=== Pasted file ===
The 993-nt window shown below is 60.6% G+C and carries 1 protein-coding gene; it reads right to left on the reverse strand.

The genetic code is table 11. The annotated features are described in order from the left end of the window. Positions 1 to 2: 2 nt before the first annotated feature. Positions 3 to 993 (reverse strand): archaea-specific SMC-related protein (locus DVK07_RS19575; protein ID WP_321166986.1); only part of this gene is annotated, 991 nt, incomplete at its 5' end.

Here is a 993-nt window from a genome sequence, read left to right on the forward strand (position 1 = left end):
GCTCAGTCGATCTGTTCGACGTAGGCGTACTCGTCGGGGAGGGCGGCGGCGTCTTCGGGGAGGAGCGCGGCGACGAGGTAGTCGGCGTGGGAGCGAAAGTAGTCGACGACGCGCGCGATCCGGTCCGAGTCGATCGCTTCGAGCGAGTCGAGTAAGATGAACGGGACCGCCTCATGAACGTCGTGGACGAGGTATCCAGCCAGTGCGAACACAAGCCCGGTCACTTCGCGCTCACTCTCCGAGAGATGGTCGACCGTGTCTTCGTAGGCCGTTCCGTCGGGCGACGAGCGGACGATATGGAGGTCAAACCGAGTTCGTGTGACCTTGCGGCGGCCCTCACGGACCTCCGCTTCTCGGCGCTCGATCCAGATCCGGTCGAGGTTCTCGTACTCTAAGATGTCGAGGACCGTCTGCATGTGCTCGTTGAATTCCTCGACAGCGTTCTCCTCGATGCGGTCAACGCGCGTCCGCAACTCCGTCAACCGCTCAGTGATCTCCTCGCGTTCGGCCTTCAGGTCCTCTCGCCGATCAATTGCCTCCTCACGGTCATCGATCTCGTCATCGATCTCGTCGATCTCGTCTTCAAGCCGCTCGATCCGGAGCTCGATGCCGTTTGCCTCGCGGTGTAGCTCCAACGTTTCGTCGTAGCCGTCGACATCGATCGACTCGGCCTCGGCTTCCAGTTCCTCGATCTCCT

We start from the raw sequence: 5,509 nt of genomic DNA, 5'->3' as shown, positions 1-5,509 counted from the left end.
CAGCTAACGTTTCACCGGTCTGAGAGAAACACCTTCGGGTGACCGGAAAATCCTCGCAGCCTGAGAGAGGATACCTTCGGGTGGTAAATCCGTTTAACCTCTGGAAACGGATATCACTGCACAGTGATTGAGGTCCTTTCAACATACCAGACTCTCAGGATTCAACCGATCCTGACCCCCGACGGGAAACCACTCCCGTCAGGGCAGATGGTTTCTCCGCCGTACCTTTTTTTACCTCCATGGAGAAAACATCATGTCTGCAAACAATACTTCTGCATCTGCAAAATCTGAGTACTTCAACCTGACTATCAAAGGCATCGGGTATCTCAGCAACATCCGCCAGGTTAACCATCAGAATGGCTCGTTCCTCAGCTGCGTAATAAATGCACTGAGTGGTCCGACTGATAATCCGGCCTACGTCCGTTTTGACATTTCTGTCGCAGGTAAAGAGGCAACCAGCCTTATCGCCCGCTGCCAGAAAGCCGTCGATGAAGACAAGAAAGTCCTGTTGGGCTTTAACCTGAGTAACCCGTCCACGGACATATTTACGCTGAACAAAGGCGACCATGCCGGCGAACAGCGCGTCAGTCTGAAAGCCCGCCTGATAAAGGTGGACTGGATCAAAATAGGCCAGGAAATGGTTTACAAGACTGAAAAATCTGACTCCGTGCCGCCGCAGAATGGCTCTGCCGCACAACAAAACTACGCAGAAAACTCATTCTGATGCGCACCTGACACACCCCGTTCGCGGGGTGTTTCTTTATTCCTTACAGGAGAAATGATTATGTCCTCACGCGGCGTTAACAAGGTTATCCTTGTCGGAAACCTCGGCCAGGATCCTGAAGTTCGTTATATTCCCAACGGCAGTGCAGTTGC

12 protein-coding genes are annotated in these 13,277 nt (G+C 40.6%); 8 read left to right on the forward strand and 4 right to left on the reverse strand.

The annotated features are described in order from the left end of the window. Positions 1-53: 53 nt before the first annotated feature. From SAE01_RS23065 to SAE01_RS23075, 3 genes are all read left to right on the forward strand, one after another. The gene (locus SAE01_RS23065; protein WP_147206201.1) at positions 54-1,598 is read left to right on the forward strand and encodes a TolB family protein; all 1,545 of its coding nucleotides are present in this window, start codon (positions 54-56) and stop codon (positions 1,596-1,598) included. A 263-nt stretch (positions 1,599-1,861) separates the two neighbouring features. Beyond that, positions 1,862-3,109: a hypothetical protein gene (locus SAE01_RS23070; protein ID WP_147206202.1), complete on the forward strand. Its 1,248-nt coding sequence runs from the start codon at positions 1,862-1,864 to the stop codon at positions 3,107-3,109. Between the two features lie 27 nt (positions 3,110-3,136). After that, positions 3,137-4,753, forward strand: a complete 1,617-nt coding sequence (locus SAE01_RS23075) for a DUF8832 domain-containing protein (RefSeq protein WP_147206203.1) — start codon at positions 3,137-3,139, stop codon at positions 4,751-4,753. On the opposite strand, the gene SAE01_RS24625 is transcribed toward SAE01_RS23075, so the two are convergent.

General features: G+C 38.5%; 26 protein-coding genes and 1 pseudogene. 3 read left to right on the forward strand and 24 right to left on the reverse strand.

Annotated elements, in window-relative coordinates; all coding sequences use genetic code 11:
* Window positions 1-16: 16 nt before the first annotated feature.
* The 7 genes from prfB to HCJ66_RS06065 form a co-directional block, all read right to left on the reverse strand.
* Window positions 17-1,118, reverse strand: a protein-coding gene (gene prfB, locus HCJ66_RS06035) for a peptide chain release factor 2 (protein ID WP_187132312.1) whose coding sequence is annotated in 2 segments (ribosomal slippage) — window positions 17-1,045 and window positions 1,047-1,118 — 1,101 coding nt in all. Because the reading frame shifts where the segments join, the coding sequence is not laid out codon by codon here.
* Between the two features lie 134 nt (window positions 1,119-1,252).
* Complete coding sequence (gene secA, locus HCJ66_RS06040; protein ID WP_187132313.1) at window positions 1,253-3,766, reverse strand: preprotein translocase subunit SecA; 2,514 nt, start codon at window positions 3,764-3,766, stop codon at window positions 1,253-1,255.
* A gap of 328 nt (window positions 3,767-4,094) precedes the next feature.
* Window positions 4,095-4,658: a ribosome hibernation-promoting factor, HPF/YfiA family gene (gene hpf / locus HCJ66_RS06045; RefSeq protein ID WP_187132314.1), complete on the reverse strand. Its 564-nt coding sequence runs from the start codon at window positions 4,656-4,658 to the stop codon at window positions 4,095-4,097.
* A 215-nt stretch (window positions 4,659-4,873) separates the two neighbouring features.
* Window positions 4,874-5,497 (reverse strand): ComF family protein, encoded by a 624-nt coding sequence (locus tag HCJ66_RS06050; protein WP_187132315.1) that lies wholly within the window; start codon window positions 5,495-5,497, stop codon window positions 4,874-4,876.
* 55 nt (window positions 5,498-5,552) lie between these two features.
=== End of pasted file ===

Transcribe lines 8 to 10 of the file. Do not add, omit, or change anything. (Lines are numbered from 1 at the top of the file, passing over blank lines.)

The annotated features are described in order from the left end of the window. Positions 1-53: 53 nt before the first annotated feature. From SAE01_RS23065 to SAE01_RS23075, 3 genes are all read left to right on the forward strand, one after another. The gene (locus SAE01_RS23065; protein WP_147206201.1) at positions 54-1,598 is read left to right on the forward strand and encodes a TolB family protein; all 1,545 of its coding nucleotides are present in this window, start codon (positions 54-56) and stop codon (positions 1,596-1,598) included. A 263-nt stretch (positions 1,599-1,861) separates the two neighbouring features. Beyond that, positions 1,862-3,109: a hypothetical protein gene (locus SAE01_RS23070; protein ID WP_147206202.1), complete on the forward strand. Its 1,248-nt coding sequence runs from the start codon at positions 1,862-1,864 to the stop codon at positions 3,107-3,109. Between the two features lie 27 nt (positions 3,110-3,136). After that, positions 3,137-4,753, forward strand: a complete 1,617-nt coding sequence (locus SAE01_RS23075) for a DUF8832 domain-containing protein (RefSeq protein WP_147206203.1) — start codon at positions 3,137-3,139, stop codon at positions 4,751-4,753. On the opposite strand, the gene SAE01_RS24625 is transcribed toward SAE01_RS23075, so the two are convergent.

General features: G+C 38.5%; 26 protein-coding genes and 1 pseudogene. 3 read left to right on the forward strand and 24 right to left on the reverse strand.

Annotated elements, in window-relative coordinates; all coding sequences use genetic code 11: